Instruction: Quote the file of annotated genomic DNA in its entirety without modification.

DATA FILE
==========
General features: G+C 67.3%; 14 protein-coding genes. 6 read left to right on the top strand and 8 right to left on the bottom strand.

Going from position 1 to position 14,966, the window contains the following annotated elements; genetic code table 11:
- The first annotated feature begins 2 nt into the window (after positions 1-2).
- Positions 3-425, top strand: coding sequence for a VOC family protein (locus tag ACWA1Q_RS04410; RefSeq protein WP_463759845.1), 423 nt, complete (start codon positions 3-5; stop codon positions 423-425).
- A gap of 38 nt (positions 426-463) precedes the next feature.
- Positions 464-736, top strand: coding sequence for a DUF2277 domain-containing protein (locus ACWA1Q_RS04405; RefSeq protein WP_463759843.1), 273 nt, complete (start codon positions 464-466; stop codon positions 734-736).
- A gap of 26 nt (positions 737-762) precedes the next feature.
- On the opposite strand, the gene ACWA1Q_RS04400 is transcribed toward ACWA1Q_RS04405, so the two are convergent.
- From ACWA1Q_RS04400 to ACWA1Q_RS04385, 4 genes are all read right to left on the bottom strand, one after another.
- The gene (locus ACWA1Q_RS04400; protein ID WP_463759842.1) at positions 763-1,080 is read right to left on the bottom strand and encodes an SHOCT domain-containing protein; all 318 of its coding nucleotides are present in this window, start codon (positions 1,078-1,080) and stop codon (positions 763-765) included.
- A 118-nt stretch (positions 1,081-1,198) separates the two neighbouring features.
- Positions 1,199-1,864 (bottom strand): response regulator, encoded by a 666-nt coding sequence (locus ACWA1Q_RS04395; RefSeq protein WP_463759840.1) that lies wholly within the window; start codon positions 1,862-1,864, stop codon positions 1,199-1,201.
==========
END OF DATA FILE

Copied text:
General features: G+C 67.3%; 14 protein-coding genes. 6 read left to right on the top strand and 8 right to left on the bottom strand.

Going from position 1 to position 14,966, the window contains the following annotated elements; genetic code table 11:
- The first annotated feature begins 2 nt into the window (after positions 1-2).
- Positions 3-425, top strand: coding sequence for a VOC family protein (locus tag ACWA1Q_RS04410; RefSeq protein WP_463759845.1), 423 nt, complete (start codon positions 3-5; stop codon positions 423-425).
- A gap of 38 nt (positions 426-463) precedes the next feature.
- Positions 464-736, top strand: coding sequence for a DUF2277 domain-containing protein (locus ACWA1Q_RS04405; RefSeq protein WP_463759843.1), 273 nt, complete (start codon positions 464-466; stop codon positions 734-736).
- A gap of 26 nt (positions 737-762) precedes the next feature.
- On the opposite strand, the gene ACWA1Q_RS04400 is transcribed toward ACWA1Q_RS04405, so the two are convergent.
- From ACWA1Q_RS04400 to ACWA1Q_RS04385, 4 genes are all read right to left on the bottom strand, one after another.
- The gene (locus ACWA1Q_RS04400; protein ID WP_463759842.1) at positions 763-1,080 is read right to left on the bottom strand and encodes an SHOCT domain-containing protein; all 318 of its coding nucleotides are present in this window, start codon (positions 1,078-1,080) and stop codon (positions 763-765) included.
- A 118-nt stretch (positions 1,081-1,198) separates the two neighbouring features.
- Positions 1,199-1,864 (bottom strand): response regulator, encoded by a 666-nt coding sequence (locus ACWA1Q_RS04395; RefSeq protein WP_463759840.1) that lies wholly within the window; start codon positions 1,862-1,864, stop codon positions 1,199-1,201.